February 4, 2010,
IMAP IDLE is a great addition to the IMAP protocol: whenever new mail arrives the server notifies the client and the client does not have to keep polling the server all the time.
On our IMAP server (we use Dovecot) we regularly saw a lot of IMAP processes for which there were no active connections anymore. Using strace we quickly found out what was happening: the IMAP server was still sending out notifications to the process that new mail had arrived, even though the original process was not there at all anymore.
A bit of research got us onto the trail of IMAP IDLE, a bit of functionality implemented in several IMAP clients that makes the IMAP server notify a client immediately when there is new mail. Not many people know what it is and instruct their mail client to fetch mail every few minutes. This is completely unnecessary and just takes resources. Many of the hanging IMAP processes can be attributed to having both IMAP IDLE and fetching every few minutes enabled.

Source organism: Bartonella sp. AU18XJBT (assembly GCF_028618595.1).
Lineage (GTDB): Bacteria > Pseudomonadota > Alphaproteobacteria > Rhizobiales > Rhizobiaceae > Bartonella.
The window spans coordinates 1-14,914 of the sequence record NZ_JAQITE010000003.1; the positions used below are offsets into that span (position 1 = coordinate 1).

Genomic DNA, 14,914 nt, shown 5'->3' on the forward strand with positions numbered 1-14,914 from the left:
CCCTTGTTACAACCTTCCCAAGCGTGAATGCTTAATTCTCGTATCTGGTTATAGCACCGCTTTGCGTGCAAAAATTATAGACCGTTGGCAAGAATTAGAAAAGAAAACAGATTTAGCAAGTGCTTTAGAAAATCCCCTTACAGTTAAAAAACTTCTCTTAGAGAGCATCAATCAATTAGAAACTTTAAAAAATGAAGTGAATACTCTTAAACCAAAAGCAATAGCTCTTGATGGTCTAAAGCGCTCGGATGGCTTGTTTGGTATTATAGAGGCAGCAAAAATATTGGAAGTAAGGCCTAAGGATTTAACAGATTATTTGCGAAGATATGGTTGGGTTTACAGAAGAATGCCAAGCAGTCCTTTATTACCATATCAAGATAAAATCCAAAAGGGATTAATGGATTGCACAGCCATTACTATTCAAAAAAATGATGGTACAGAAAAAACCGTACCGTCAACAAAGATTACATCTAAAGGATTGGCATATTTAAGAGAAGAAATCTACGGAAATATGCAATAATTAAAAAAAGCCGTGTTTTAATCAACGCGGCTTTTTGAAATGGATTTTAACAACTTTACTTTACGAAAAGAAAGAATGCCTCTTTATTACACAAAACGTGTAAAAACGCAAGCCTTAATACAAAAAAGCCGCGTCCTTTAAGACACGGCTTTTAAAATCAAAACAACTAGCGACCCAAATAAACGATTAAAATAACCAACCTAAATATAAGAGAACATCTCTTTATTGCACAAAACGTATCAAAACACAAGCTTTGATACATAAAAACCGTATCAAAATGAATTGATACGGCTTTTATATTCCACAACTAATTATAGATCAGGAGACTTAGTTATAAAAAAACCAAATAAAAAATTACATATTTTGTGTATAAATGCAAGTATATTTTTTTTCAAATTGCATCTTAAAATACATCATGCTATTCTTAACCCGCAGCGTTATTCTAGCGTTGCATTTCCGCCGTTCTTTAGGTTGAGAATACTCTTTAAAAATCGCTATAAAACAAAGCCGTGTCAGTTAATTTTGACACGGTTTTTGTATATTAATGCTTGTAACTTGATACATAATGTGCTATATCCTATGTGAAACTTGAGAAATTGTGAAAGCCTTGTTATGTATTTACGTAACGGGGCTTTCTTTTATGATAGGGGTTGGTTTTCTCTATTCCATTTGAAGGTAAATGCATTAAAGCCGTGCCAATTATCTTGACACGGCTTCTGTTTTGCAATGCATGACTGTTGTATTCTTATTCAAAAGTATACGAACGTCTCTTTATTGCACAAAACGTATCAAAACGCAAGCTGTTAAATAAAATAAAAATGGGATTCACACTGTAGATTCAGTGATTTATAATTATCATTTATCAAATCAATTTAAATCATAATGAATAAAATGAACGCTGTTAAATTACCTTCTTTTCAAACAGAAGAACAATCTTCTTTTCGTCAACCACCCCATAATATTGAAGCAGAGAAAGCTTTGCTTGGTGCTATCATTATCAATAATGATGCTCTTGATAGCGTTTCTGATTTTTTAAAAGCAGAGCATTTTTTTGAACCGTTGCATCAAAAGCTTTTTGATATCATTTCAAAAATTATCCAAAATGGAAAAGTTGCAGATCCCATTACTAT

Thunderbird works really good with IDLE and it seems to be enabled by default, also when you instruct your mail program to fetch mail every few minutes. To find the IMAP IDLE settings, go to the advanced settings in the IMAP account settings. The option " use IDLE command if the server supports it" should be set. In the account settings the option "check for new messages" should be disabled.
Like Thunderbird Apple's Mail.App also has excellent support for IMAP IDLE. One customer reported some issues with hanging mail, but that turned out to be his desktop that had simply gone a bit crazy.
For reasons unknown to me the GNOME developers have never bothered to implement support for IMAP IDLE. It has been on their schedule since development of 2.24 started (and requests for support were made before that), but in 2.29.6 this functionality has unfortunately still not been added.
There are many other clients that support IMAP IDLE. The Wikipedia webpage on IMAP IDLE lists a few.
The effects of telling our customers to use IMAP IDLE was immediately visible. There are about 50% less lingering IMAP processes than we used to have and there have been no complaints at all. In fact, some customers noticed that they were getting their mail faster.